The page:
In the header files, information guarded by


    #if _WIN32_WINNT >= 0x0400

is implemented only in Windows NT version 4.0 and later.
It is not implemented in Windows 95.
This precompiler guard allows you to do compile- time checking for platform differences.
The value of _WIN32_WINNT is set in WIN32.MAK, depending on the platform you choose to target.
By default, WIN32.MAK now sets the TARGETOS to WINNT and the APPVER to 4.0.
As a result, by default, _WIN32_WINNT is now defined as 0x0400.

If you are building an application to run on Windows 95 and you want compile-time notification of compatibility issues,
set TARGETOS=BOTH in your makefile.
When TARGETOS is defined as BOTH, _WIN32_WINNT is not defined for the precompiler,
and the only information parsed at compile time will be applicable to both Windows 95 and Windows NT.

If you do not include WIN32.MAK in your makefile,
you need to explicitly define _WIN32_WINNT as 0x0400 to get some of the new Windows NT 4.0- specific material from the header files.

There are several API sets present in Windows 95,
OEM Service Release 2 that are still guarded by (_WIN32_WINNT >= 0x0400),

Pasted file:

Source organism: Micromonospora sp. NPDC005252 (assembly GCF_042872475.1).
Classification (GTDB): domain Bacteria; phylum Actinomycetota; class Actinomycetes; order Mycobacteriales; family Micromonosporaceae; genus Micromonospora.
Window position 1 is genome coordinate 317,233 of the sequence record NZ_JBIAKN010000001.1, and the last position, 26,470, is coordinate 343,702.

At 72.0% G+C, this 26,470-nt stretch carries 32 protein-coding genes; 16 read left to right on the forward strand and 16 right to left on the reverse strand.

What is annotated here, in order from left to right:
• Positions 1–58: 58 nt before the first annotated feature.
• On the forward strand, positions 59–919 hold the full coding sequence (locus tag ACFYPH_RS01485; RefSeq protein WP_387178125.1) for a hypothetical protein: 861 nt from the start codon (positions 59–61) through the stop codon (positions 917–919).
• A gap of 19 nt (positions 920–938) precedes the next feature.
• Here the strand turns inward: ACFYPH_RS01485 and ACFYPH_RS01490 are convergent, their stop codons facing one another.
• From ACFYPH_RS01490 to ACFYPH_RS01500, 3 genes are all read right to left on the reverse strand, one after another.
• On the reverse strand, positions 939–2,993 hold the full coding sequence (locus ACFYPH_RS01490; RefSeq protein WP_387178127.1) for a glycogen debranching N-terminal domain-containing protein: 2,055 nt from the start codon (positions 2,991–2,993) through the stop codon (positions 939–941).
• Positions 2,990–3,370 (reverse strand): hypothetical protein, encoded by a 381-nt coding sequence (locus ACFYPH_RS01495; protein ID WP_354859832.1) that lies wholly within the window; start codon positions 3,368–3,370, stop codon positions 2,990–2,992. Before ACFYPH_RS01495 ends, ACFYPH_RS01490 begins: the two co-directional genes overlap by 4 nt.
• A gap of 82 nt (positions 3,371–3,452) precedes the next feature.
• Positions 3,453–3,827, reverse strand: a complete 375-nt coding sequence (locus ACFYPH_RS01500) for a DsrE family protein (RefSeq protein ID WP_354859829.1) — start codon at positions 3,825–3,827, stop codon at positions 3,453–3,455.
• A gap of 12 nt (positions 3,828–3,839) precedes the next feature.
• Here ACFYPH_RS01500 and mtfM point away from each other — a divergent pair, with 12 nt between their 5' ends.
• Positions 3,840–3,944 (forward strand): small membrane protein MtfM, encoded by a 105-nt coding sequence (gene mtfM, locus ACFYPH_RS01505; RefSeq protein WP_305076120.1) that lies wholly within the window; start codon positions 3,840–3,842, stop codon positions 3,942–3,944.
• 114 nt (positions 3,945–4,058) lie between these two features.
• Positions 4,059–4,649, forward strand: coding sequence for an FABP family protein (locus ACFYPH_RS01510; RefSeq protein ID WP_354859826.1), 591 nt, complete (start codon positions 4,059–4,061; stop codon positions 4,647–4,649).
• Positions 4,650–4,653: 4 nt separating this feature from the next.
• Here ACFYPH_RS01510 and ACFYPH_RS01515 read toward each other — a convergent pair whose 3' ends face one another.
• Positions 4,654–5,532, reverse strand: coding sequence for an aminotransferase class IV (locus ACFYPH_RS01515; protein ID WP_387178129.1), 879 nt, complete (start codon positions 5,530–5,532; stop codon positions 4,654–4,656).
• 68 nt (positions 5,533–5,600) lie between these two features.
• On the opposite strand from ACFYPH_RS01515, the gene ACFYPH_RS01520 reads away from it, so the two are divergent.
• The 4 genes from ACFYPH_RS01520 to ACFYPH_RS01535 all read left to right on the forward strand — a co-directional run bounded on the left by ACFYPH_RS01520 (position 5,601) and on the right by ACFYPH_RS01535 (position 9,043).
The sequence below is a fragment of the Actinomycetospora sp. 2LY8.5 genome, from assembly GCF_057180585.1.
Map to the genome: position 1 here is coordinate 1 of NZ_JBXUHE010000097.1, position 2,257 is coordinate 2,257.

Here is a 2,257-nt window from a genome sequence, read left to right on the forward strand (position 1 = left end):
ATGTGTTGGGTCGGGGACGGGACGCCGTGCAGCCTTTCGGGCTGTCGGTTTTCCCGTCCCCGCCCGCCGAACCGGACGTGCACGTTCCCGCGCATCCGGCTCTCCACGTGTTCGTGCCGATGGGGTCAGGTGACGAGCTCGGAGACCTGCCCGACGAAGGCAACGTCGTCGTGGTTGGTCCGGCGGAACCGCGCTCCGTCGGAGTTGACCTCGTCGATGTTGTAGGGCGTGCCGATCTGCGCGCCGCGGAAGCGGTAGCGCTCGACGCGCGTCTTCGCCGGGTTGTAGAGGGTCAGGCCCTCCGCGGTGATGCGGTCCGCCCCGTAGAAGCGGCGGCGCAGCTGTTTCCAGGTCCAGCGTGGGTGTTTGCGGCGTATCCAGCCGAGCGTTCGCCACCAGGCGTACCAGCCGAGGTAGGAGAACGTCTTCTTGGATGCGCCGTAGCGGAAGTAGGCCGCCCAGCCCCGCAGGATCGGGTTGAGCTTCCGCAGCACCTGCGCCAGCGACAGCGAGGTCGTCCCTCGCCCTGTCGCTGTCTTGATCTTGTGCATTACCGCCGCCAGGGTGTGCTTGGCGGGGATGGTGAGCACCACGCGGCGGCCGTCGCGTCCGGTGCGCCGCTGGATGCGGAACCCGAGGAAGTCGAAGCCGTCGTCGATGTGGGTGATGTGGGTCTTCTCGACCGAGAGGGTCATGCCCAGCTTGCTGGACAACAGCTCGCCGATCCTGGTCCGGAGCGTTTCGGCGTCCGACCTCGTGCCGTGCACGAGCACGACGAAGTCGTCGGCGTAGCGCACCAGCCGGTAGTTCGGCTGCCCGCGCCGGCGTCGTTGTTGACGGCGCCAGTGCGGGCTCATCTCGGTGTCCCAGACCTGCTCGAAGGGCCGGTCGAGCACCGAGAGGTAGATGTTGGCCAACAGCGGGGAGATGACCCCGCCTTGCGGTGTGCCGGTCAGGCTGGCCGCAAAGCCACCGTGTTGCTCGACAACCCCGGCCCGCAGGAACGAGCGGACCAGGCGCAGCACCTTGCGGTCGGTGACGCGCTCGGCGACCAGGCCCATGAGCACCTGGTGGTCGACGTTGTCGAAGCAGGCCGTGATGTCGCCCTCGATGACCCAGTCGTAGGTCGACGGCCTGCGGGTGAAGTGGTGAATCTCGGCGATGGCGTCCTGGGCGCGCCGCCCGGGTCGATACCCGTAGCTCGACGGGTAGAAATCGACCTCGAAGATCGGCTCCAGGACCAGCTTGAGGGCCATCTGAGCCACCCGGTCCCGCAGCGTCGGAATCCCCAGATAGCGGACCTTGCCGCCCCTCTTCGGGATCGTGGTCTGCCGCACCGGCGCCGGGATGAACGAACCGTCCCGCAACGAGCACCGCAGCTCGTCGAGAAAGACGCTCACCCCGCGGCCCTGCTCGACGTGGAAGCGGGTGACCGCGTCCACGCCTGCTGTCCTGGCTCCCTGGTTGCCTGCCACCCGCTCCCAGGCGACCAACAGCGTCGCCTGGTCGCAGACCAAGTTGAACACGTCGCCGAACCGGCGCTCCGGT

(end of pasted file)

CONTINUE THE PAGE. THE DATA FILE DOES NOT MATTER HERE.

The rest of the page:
e.g. the Cryptography API. If you are writing an application specifically for Windows 95,
OEM Service Release 2, and you want the header files to provide compile time access to these APIs,
it is necessary to define _WIN32_WINNT as 0x0400.
Notice that an application that uses these technologies will not run correctly on the retail release of Windows 95.
The vast majority of application programs that are expected to run on Windows 95 should be built without defining _WIN32_WINNT.


0
Question has a verified solution.

Are you are experiencing a similar issue? Get a personalized answer when you ask a related question.

Have a better answer? Share it in a comment.

Join & Write a Comment

Featured Post

Cloud Class® Course: MCSA MCSE Windows Server 2012

This course teaches how to install and configure Windows Server 2012 R2.  It is the first step on your path to becoming a Microsoft Certified Solutions Expert (MCSE).

Tackle projects and never again get stuck behind a technical roadblock.
Join Now